Does the fictional world obey the rules it creates for itself? For the most part, yes. There is certainly a tonal consistency that carries the book. However, one does have to wonder how vital infrastructures are maintained. It seems as if principles of greed, honor, and cooperation within anarchy keep the territory known as America together. But this reality seems tenuous at best sometimes. The absurdity of this future is often its draw and its plausibility comes from the rich details the author endows the book with. The world-building is so complete that mid-way through the book, the reader can start to anticipate how things will happen. But there are still lingering questions. Without a strong central government, how do airports continue to function? How do nuclear arsenals remain secure (enough)? And why is the United States, with only a rump federal government, still considered the “First World” by the characters in the book?
Second, is the novel relevant to the current world? Written in 1993, but forecasting many of the trends we see today—information overload and anarchy, tribalized worldviews, alternative currencies, and a new digital world—I would say the novel is extremely relevant. As is the entire genre of cyberpunk. However, since the novel is fiction and not theory or policy writing, the question could be asked: What wisdom, if any, can be pulled from this fictional world? To answer this question, we would need to go beyond the novel itself and ask another important question. How does the world become the world predicted in the novel? One key answer is the breakdown and hollowing out of public institutions. In the novel, the CIA eventually becomes the CIC (the Central Intelligence Corporation) and the federal government becomes a shadow of its former self. The irrelevance of these organizations opens up opportunities for the Mafia, narcotribes, franchulates, and Asian city-states like Mr. Lee’s Greater Hong Kong (and its alternative currency Kongbucks). So, one possible answer to the question of what wisdom can be drawn from the fictional world is simple: restore trust in and renew public institutions.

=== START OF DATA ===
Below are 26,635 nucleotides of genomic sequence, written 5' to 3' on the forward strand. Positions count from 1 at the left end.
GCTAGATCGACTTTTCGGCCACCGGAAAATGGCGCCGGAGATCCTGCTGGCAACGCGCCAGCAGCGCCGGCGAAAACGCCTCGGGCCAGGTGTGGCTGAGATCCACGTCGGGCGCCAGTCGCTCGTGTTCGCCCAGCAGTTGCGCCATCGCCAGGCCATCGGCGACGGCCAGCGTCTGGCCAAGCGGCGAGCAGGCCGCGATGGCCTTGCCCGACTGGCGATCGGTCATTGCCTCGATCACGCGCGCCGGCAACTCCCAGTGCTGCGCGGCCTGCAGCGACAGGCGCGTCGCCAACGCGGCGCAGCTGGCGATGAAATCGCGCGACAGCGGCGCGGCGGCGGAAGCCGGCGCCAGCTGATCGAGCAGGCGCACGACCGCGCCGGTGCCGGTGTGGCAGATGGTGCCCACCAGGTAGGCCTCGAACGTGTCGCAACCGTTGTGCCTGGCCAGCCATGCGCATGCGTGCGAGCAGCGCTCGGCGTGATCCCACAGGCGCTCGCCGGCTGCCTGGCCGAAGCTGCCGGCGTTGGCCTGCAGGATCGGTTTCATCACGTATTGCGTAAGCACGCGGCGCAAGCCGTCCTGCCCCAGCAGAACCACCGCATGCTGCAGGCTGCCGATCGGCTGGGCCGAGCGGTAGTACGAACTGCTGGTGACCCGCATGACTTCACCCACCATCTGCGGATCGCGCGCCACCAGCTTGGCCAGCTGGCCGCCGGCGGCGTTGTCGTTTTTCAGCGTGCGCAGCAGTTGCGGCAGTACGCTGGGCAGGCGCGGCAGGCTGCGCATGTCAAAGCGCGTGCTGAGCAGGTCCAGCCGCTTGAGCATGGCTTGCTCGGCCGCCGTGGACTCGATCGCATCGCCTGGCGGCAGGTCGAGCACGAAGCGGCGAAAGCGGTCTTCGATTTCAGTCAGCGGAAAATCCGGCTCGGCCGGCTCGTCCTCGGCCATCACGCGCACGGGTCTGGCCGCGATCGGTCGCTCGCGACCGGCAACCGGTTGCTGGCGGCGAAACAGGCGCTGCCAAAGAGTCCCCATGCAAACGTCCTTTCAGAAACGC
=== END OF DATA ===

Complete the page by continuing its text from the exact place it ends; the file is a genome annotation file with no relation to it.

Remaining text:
And finally, does the novel surpass explicitly stated theory? My answer to this question will seem wishy-washy. I have always considered fiction as a superior form of writing because it can deal freely with the often blurred, curved, layered, and otherwise absurd aspects of reality. Fiction never has to smooth out the rough edges of the world. The very thing that makes it superior to explicitly written policy writing or international political theory, however, also leaves it lacking. An analytical interpretation of the novel—rendering it theory—kills much of what is unique and valuable in the world it has created, but at the same time makes it accessible to audiences with specific intellectual needs.
In short, you give up the rich fictional world to gain the theoretical one.
Which is more valuable? Well, like the hero of Stephenson’s novel, Hiro Protagonist (yes, that really is his name), who travels between the metaverse and the real world to accomplish his objectives, I suggest that you become a frequent traveler between worlds to live the richest possible theoretical life (rich in Kongbucks, of course).
About the author: Daniel Clausen is a graduate of Florida International University’s PhD program in International Relations and an instructor at Nagasaki International University. His research has been published in Asian Politics and Policy, Electronic Journal of Contemporary Japanese Studies, and Culture and Conflict Review, among other publications.